Google scores huge points for a super-easy interface and easiest search but draws a large negative for not being tightly integrated into Gmail – a very longstanding complaint of Gmail users worldwide. Gmail and Google Calendar should work hand-in-hand but they don’t. It’s a loose integration at best. Unfortunately it’s pretty much required at this point to add in the Google Calendar gadget from Gmail Labs to at least get some integration from Calendar to Gmail. And even then, if you go to open Calendar from the Gmail sidebar, it still opens a new window/tab to do it. Better than nothing, I suppose.

As standalone products outside of their respective email service integration (or lack thereof), Google is the better of the two for mobile-friendliness, but AOL is better on the desktop and laptop.

Lastly, if one were to ask which is better on a tablet, that’s considered a mobile device, so Google Calendar would be better there.

4 responses to Calendar Battle: Google vs. Windows Live vs. Yahoo! vs. AOL

  1. sefcug March 30th, 2011 at 3:57 pm

    My personal choice is the Google calendar and Thunderbird (portable version) with the lightning extension for my MS Windows setups. I hardly ever go to the Google calendar page, instead I do almost everything within Thunderbird, and it is always available where ever I can plug my thumb drive in and access the internet, or even without the internet just to check something in the calendar.

    I do not have a smart phone, and my non smart phone has texting disabled, so I can’t talk to that issue.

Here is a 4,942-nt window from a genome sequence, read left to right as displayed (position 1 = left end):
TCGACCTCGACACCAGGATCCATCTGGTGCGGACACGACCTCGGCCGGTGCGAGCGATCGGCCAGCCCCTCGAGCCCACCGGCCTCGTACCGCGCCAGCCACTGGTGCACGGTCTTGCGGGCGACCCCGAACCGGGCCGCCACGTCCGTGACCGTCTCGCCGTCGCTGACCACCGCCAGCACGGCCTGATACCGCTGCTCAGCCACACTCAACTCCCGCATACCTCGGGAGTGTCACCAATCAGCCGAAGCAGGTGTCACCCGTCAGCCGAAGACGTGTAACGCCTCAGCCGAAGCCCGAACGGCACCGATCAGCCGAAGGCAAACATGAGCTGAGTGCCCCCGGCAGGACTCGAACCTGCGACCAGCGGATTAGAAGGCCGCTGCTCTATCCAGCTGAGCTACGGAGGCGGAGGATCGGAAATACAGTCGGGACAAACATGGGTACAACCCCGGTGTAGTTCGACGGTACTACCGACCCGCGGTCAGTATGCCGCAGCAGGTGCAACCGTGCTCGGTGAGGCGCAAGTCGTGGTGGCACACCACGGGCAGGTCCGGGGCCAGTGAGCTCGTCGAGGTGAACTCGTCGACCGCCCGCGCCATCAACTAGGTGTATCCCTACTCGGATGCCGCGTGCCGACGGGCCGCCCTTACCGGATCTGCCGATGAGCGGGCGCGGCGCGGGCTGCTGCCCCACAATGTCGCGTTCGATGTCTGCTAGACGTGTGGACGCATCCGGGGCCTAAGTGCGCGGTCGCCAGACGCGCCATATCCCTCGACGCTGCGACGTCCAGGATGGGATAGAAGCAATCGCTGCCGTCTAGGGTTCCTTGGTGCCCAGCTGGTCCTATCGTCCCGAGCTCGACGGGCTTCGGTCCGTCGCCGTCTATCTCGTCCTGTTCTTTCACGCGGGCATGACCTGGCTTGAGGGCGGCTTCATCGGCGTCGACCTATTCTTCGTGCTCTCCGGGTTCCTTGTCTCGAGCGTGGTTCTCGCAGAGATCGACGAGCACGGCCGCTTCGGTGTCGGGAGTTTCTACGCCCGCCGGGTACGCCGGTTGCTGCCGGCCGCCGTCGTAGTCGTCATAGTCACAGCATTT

Reply

  2. Jay Yarm March 31st, 2011 at 2:51 am

    One clear plus for Google is the ease of sharing calendars with other people and of viewing public calendars within your own

        Reply

  3. D Bostick March 31st, 2011 at 1:47 pm

    I use Google extensively, including the calendar. I really like Google’s ability to setup multiple, color coded calendars on the same page. I use one for personal stuff like bill pay, medical appointments, dog shows we do and and other “family” things. Each has it’s own color. I can tell at a glance what type of event is scheduled.
    On my business side, I have several calendars, color coded for each business or large client.
    The sync is sweet! If I add a computer to my network and set sync, everything syncs to the new calendar almost instantly.

        Reply

  4. Marc Evensen April 4th, 2011 at 3:41 pm

    Unless I misunderstood, your “sync” section does not address what I would call syncing with smartphones. I want to see how easily these calendars are set up to interface with a native calendar app on the smart phone, not whether I can browse to a feature-limited mobile version of the calendar. I know Google calendar does this well through Exchange settings, or using CalDAV. I prefer Exchange, since it is easier to setup multiple Calnders on an account. I don’t know what the others offer in this vein.

        Reply

Leave a Reply